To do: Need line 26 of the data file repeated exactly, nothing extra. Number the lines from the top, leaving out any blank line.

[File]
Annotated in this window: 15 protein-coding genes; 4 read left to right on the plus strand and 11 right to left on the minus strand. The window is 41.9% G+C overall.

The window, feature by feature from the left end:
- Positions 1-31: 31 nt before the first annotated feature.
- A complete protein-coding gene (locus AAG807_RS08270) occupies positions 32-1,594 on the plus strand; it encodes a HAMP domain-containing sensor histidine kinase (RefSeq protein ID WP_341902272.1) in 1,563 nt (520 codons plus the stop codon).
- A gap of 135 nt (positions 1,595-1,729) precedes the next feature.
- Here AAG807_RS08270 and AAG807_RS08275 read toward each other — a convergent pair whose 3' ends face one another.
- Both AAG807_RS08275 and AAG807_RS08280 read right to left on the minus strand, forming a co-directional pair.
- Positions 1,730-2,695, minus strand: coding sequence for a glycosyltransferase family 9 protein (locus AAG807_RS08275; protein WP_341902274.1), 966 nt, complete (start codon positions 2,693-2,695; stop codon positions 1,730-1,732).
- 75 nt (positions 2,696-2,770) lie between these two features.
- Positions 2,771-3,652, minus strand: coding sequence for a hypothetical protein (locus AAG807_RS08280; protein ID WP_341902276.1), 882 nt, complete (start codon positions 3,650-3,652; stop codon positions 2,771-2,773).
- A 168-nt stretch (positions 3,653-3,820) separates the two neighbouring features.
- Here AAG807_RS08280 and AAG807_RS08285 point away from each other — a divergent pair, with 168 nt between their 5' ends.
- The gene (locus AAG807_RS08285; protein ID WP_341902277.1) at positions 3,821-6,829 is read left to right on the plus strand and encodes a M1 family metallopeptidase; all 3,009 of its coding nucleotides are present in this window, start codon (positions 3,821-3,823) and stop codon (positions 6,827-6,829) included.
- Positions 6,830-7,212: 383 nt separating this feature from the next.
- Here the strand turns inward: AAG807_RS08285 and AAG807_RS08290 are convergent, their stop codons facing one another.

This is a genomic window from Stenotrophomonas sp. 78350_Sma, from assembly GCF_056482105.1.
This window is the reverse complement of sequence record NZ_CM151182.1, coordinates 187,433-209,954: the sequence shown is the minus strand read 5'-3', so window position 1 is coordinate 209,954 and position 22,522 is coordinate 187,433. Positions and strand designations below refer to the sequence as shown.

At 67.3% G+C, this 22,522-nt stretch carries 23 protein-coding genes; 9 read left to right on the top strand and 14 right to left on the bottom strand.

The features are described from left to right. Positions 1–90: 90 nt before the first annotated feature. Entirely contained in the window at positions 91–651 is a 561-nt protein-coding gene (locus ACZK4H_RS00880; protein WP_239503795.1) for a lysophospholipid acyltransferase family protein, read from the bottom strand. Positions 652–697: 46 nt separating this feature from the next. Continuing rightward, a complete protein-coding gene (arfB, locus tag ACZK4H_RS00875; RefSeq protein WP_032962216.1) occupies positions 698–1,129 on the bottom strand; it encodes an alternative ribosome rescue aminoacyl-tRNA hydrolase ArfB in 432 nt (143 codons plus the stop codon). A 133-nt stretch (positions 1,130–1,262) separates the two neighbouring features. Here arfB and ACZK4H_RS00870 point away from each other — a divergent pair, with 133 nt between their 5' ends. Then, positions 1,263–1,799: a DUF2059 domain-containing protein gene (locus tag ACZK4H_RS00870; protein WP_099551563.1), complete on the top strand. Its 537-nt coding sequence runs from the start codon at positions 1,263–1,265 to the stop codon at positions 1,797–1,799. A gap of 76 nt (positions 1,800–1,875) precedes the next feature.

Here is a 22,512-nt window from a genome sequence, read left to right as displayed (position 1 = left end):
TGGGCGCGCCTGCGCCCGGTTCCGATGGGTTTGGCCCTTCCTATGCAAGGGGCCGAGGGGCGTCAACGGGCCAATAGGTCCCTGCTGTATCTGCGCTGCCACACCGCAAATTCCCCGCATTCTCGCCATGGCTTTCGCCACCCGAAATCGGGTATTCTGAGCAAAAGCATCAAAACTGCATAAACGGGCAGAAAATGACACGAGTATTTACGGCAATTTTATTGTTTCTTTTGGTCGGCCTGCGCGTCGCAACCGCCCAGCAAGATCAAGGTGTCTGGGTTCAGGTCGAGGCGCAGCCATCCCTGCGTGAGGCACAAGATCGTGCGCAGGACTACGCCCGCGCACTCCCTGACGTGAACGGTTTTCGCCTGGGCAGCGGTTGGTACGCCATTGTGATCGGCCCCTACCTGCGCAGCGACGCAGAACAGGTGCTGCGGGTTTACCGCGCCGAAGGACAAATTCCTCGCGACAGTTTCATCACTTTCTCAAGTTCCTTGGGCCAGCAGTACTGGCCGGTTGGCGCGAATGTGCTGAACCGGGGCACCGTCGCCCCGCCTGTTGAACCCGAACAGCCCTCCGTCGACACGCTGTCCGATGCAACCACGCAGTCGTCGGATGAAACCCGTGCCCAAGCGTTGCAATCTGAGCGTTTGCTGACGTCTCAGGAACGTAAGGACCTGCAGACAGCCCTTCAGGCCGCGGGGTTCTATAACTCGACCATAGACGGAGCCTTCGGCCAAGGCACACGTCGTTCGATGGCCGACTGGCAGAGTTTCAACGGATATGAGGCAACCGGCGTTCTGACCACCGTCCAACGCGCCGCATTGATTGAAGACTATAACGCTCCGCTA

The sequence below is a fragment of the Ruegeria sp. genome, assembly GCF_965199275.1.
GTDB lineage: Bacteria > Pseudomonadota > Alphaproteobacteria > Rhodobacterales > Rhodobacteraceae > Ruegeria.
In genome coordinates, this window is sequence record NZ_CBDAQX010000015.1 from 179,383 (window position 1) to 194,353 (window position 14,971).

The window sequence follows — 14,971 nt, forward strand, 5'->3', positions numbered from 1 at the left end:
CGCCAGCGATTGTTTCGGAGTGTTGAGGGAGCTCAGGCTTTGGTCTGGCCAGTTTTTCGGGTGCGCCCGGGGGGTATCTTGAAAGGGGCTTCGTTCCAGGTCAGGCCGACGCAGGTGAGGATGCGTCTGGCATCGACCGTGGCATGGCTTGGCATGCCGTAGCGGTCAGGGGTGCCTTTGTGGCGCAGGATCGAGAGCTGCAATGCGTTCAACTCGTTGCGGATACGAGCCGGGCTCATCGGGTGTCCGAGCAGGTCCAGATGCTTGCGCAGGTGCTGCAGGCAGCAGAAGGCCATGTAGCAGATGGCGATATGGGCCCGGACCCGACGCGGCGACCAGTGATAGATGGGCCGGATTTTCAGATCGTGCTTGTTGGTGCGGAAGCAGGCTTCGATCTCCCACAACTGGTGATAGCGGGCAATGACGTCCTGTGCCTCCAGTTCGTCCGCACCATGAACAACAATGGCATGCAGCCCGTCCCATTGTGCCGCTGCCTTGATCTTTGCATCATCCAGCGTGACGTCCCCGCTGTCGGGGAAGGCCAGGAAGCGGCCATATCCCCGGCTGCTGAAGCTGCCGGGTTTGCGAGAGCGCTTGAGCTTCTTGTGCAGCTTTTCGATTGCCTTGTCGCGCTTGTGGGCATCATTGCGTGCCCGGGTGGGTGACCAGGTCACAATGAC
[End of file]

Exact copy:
CGCCAGCGATTGTTTCGGAGTGTTGAGGGAGCTCAGGCTTTGGTCTGGCCAGTTTTTCGGGTGCGCCCGGGGGGTATCTTGAAAGGGGCTTCGTTCCAGGTCAGGCCGACGCAGGTGAGGATGCGTCTGGCATCGACCGTGGCATGGCTTGGCATGCCGTAGCGGTCAGGGGTGCCTTTGTGGCGCAGGATCGAGAGCTGCAATGCGTTCAACTCGTTGCGGATACGAGCCGGGCTCATCGGGTGTCCGAGCAGGTCCAGATGCTTGCGCAGGTGCTGCAGGCAGCAGAAGGCCATGTAGCAGATGGCGATATGGGCCCGGACCCGACGCGGCGACCAGTGATAGATGGGCCGGATTTTCAGATCGTGCTTGTTGGTGCGGAAGCAGGCTTCGATCTCCCACAACTGGTGATAGCGGGCAATGACGTCCTGTGCCTCCAGTTCGTCCGCACCATGAACAACAATGGCATGCAGCCCGTCCCATTGTGCCGCTGCCTTGATCTTTGCATCATCCAGCGTGACGTCCCCGCTGTCGGGGAAGGCCAGGAAGCGGCCATATCCCCGGCTGCTGAAGCTGCCGGGTTTGCGAGAGCGCTTGAGCTTCTTGTGCAGCTTTTCGATTGCCTTGTCGCGCTTGTGGGCATCATTGCGTGCCCGGGTGGGTGACCAGGTCACAATGAC